Caroline of Brunswick was the cousin of George, Prince of Wales and Prince Regent, and they were married in 1795 without having met until she arrived from Germany in England for the wedding in 1795. The match was a disaster, as they hated each other from the start. When he first saw his intended wife, he announced he was not well and asked for a glass of brandy, while she told her attendants that he did not look nearly as handsome as his portrait had suggested. Although he spent the first night of the honeymoon lying in the fireplace in a drunken stupor, they stayed together long enough for Caroline to conceive and give birth to a daughter, Charlotte, the following year.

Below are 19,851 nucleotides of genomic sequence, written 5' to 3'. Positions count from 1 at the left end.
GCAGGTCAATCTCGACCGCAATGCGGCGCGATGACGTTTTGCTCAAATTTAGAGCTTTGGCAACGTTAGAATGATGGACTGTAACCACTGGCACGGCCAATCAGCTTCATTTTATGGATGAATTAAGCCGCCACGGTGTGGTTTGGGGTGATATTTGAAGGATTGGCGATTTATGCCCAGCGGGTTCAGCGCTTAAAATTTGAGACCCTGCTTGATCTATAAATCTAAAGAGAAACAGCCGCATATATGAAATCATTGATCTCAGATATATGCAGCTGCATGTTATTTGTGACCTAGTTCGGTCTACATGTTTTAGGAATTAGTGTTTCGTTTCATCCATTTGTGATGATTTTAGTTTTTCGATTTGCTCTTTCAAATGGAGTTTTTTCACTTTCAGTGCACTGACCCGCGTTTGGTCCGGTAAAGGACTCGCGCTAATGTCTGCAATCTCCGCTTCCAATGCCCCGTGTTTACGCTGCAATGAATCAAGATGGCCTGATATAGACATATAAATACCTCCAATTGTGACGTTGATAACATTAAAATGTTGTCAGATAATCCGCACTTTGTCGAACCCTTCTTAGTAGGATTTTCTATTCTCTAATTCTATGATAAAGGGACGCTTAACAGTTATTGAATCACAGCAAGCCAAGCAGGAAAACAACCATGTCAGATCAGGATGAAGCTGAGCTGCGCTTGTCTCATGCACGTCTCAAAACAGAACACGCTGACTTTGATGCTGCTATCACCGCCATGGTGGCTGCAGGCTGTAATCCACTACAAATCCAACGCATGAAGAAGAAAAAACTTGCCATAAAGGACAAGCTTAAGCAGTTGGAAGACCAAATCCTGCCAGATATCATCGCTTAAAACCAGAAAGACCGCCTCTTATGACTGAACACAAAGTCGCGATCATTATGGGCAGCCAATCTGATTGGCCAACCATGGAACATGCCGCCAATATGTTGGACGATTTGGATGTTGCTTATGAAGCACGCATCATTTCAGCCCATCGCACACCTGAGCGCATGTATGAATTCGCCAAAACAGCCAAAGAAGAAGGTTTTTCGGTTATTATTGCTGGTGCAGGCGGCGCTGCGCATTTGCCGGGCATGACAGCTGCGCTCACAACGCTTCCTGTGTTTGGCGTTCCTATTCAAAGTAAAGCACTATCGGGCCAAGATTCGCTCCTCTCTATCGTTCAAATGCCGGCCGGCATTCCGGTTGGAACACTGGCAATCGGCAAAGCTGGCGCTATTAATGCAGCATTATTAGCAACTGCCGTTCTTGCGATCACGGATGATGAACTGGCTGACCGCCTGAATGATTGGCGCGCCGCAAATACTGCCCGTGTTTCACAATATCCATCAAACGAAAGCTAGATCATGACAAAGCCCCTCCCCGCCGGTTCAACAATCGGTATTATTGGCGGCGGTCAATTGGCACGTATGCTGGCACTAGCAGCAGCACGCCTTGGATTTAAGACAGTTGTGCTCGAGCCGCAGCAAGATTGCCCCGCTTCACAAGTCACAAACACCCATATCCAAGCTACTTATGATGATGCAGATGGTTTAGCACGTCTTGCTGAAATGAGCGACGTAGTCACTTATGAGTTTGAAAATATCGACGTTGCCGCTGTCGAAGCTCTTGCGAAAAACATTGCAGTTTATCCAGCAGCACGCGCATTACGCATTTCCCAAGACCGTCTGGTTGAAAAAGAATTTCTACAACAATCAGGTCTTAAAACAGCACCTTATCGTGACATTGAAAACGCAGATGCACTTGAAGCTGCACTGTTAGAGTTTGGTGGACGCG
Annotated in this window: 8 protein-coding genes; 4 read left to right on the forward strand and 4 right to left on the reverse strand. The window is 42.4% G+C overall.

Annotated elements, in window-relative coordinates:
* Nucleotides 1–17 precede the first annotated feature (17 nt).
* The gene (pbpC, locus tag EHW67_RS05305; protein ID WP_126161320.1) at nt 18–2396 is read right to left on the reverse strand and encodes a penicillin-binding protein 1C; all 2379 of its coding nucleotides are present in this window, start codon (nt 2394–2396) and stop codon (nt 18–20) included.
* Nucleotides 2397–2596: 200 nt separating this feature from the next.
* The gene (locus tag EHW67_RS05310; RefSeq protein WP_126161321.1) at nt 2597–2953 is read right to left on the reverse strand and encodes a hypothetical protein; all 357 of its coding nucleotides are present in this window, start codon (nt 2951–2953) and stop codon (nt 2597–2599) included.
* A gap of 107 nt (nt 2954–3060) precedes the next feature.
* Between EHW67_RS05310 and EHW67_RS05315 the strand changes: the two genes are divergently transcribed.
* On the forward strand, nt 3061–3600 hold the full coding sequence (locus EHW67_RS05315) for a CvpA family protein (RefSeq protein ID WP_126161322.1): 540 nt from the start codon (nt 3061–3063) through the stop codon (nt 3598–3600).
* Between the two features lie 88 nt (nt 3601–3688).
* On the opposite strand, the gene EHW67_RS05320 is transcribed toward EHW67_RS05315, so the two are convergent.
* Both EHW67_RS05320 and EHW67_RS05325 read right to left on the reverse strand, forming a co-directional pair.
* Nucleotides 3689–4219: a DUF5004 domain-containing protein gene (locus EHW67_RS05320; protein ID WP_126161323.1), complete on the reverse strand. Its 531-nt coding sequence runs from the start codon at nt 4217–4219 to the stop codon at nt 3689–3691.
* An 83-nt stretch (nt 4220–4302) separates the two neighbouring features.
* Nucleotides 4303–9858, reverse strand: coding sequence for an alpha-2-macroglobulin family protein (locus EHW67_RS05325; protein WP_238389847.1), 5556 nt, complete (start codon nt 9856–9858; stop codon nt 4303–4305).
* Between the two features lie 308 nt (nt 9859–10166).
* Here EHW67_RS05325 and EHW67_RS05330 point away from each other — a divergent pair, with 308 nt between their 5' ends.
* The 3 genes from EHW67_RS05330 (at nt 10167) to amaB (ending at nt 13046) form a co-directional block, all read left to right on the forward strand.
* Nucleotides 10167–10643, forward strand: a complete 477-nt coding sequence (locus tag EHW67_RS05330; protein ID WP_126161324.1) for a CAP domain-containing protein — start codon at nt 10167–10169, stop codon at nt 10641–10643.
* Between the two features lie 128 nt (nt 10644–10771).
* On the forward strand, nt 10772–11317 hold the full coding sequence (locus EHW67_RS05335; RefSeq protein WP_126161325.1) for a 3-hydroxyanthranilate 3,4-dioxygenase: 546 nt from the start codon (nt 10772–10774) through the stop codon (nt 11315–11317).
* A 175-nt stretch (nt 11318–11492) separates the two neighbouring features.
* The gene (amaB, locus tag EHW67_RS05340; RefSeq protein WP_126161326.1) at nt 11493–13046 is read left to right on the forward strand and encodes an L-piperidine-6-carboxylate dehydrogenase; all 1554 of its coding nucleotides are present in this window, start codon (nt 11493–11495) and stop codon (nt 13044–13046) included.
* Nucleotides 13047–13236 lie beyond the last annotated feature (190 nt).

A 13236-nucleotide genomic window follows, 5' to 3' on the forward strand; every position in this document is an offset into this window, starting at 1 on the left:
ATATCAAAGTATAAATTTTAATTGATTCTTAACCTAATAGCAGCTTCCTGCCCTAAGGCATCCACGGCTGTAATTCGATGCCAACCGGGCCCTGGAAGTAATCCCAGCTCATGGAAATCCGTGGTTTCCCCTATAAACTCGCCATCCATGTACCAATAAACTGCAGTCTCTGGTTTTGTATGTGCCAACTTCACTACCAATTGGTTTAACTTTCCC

Charlotte had an unhappy life, torn between two parents who were separated, hated each other. Her father tried to poison the child's mind against her mother, and the latter did likewise. Thanks largely to her sympathetic uncles, she grew up into a determined and level-headed princess, although her marriage to Prince Leopold of Coburg, happy as it was, would sadly prove all too short.
The review of this Book prepared by John Van der Kiste